Spanish MSF doctors seized near Kenya-Somali border

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Media captionThe BBC's Nawaz Shah says it is unclear who kidnapped the MSF doctors

Gunmen have kidnapped two Spanish doctors working for the medical charity Medecins Sans Frontieres (MSF) near Kenya's border with Somalia.

The two women were seized from the Dadaab refugee camp, which houses hundreds of thousands of refugees fleeing famine in the Horn of Africa.

Their Kenyan driver was wounded and is now in hospital, MSF say.

In recent weeks, two other foreign women - one English, the other French - have been kidnapped near the border.

Kenyan police told the BBC they were pursuing the kidnappers towards the Somali border by road and by air. They say the border has been sealed.


"We strongly condemn this attack", said Jose Antonio Bastos, president of MSF in Spain.

"MSF is in contact with all the relevant authorities and is doing all it can to ensure the swift and safe return of our colleagues.

"Meanwhile, our thoughts are with them and with their families in this difficult time".

MSF has set up a crisis team but says it will not provide any further information for the moment in order to ensure a rapid and safe resolution.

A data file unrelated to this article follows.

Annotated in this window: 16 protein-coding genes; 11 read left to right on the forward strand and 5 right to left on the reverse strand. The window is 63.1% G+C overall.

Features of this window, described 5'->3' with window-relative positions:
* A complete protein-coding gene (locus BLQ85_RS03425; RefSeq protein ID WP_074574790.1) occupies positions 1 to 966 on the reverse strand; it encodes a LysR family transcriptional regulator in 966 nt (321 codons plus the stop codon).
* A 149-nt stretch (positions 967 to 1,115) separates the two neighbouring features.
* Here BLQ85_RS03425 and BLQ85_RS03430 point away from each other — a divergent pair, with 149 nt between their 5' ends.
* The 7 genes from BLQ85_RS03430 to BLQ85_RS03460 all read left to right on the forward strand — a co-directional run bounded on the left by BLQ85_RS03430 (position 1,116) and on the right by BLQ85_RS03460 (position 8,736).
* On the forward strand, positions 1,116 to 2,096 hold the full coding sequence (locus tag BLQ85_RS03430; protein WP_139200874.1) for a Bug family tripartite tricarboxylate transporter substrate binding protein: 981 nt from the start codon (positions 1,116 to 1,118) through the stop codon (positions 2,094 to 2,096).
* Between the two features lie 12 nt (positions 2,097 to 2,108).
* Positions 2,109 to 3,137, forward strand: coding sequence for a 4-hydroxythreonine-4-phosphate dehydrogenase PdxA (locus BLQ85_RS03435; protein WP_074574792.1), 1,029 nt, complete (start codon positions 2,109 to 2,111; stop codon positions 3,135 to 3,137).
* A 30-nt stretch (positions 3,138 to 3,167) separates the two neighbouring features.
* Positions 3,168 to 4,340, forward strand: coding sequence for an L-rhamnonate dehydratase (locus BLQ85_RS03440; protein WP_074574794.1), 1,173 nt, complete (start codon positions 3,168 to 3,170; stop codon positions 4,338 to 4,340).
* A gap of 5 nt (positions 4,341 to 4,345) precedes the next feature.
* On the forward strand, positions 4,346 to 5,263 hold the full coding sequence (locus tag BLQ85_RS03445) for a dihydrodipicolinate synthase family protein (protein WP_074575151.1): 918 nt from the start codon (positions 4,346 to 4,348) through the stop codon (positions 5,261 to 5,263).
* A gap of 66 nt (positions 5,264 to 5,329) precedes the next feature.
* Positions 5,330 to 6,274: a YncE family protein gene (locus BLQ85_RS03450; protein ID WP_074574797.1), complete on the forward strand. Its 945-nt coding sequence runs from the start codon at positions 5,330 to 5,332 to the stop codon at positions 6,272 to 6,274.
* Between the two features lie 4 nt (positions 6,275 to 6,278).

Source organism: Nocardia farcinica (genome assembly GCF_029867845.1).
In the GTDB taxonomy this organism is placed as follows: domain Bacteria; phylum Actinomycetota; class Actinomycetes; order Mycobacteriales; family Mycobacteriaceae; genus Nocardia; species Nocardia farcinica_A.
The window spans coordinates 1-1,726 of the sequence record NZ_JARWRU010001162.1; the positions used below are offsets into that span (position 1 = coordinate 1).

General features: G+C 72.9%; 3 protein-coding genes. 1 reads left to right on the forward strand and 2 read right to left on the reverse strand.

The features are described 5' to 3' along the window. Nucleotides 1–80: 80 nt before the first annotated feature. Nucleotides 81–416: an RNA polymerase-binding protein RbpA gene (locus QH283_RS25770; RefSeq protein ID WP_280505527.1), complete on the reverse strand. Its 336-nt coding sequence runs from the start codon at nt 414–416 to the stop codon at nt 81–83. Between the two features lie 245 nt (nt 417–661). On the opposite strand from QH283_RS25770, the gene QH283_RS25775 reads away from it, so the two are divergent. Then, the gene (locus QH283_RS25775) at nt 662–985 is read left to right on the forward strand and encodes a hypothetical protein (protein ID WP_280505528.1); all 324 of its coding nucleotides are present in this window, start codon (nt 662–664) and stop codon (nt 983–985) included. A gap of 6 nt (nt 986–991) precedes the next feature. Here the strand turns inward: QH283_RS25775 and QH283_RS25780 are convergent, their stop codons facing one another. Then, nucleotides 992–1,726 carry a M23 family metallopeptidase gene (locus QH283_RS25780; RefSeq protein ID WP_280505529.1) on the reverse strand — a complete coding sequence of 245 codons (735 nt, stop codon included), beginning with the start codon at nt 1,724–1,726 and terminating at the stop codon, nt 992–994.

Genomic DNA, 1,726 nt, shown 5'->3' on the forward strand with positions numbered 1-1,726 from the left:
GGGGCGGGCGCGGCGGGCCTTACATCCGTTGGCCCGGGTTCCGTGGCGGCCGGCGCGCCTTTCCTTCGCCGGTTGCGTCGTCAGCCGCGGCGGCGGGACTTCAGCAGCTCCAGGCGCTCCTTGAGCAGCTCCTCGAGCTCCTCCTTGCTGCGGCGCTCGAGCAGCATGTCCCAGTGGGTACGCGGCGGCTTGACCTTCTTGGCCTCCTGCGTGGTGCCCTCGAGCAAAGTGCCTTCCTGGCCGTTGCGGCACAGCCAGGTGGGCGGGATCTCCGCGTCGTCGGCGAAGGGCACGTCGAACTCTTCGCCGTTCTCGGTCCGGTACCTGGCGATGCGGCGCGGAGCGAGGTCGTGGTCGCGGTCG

The attack happened near the Ifo camp, one of three areas that make up Dadaab, just 80km (50 miles) from the Somali border. In all, Dadaab now houses 450,000 refugees, making it the equivalent of Kenya's third-largest city.

Security in and around Dadaab is notoriously bad.

It is not yet clear who was behind this latest kidnapping.

The Islamist al-Shabab group controls much of southern Somalia but usually denies allegations of involvement in such cases.

The BBC's Bashkash Jugsodaay, at Dadaab, has seen two helicopters heading towards the Kenya-Somalia border.

It is unclear whether the al-Shabab or bandits were behind the attack, our reporter says.

Refugees told our reporter that bandits - armed with AK-47 rifles - often enter the camp at night, robbing them of their belongings.

The UN has declared a famine in six regions of Somalia, most of them under the control of al-Shabab.

The region is experiencing its worst drought in more than half a century.

Al-Shabab, which is affiliated with al-Qaeda and controls large swathes of south and central Somalia, had imposed a ban on foreign aid agencies in its territories in 2009.

However, it has recently allowed limited access.

The autumn rains have now begun in Mogadishu, alleviating the drought. Thousands of people have arrived in the Somali capital in recent weeks, fleeing food shortages.

Last month, 56-year-old Briton Judith Tebbutt was kidnapped by gunmen from a remote Kenyan resort at Kiwayu. Her husband David was killed. Mrs Tebbutt is believed to be held by al-Shabab in Somalia.

On 1 October, a 66-year-old French woman was seized by an armed gang on Kenya's northern resort island of Manda and taken to Somalia.

And a Kenyan driver working for the Care charity was abducted from Dadaab on 21 September.

The UK Foreign Office has advised against all but essential travel to the Kenyan coast near the Somali border.

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